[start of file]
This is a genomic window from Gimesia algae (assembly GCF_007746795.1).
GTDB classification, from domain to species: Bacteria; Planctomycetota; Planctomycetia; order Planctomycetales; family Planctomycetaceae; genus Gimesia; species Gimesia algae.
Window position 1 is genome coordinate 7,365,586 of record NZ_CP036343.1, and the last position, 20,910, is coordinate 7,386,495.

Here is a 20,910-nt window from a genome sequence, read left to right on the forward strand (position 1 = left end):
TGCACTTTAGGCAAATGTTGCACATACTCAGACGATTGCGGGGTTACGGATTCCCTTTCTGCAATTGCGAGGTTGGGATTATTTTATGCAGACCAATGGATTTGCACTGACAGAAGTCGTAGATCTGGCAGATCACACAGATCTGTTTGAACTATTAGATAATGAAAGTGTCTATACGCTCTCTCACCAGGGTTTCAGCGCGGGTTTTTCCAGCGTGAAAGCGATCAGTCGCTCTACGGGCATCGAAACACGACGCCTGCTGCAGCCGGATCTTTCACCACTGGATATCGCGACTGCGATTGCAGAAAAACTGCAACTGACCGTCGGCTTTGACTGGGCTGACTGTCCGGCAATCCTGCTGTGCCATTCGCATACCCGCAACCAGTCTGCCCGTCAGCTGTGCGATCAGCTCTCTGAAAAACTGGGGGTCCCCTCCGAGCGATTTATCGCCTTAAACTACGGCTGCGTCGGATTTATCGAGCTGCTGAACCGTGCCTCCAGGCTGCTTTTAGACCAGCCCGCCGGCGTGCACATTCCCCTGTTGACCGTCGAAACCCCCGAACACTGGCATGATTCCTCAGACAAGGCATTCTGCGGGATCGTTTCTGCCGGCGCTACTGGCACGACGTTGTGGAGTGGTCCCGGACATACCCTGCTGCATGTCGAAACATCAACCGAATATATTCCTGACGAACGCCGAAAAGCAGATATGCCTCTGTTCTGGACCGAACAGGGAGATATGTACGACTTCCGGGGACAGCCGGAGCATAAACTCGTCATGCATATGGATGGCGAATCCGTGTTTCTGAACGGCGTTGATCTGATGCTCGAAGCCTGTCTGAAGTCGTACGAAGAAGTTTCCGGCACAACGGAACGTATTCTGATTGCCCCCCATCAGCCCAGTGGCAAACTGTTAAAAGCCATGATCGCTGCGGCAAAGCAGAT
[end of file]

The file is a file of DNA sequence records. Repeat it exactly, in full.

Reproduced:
This is a genomic window from Gimesia algae (assembly GCF_007746795.1).
GTDB classification, from domain to species: Bacteria; Planctomycetota; Planctomycetia; order Planctomycetales; family Planctomycetaceae; genus Gimesia; species Gimesia algae.
Window position 1 is genome coordinate 7,365,586 of record NZ_CP036343.1, and the last position, 20,910, is coordinate 7,386,495.

Here is a 20,910-nt window from a genome sequence, read left to right on the forward strand (position 1 = left end):
TGCACTTTAGGCAAATGTTGCACATACTCAGACGATTGCGGGGTTACGGATTCCCTTTCTGCAATTGCGAGGTTGGGATTATTTTATGCAGACCAATGGATTTGCACTGACAGAAGTCGTAGATCTGGCAGATCACACAGATCTGTTTGAACTATTAGATAATGAAAGTGTCTATACGCTCTCTCACCAGGGTTTCAGCGCGGGTTTTTCCAGCGTGAAAGCGATCAGTCGCTCTACGGGCATCGAAACACGACGCCTGCTGCAGCCGGATCTTTCACCACTGGATATCGCGACTGCGATTGCAGAAAAACTGCAACTGACCGTCGGCTTTGACTGGGCTGACTGTCCGGCAATCCTGCTGTGCCATTCGCATACCCGCAACCAGTCTGCCCGTCAGCTGTGCGATCAGCTCTCTGAAAAACTGGGGGTCCCCTCCGAGCGATTTATCGCCTTAAACTACGGCTGCGTCGGATTTATCGAGCTGCTGAACCGTGCCTCCAGGCTGCTTTTAGACCAGCCCGCCGGCGTGCACATTCCCCTGTTGACCGTCGAAACCCCCGAACACTGGCATGATTCCTCAGACAAGGCATTCTGCGGGATCGTTTCTGCCGGCGCTACTGGCACGACGTTGTGGAGTGGTCCCGGACATACCCTGCTGCATGTCGAAACATCAACCGAATATATTCCTGACGAACGCCGAAAAGCAGATATGCCTCTGTTCTGGACCGAACAGGGAGATATGTACGACTTCCGGGGACAGCCGGAGCATAAACTCGTCATGCATATGGATGGCGAATCCGTGTTTCTGAACGGCGTTGATCTGATGCTCGAAGCCTGTCTGAAGTCGTACGAAGAAGTTTCCGGCACAACGGAACGTATTCTGATTGCCCCCCATCAGCCCAGTGGCAAACTGTTAAAAGCCATGATCGCTGCGGCAAAGCAGAT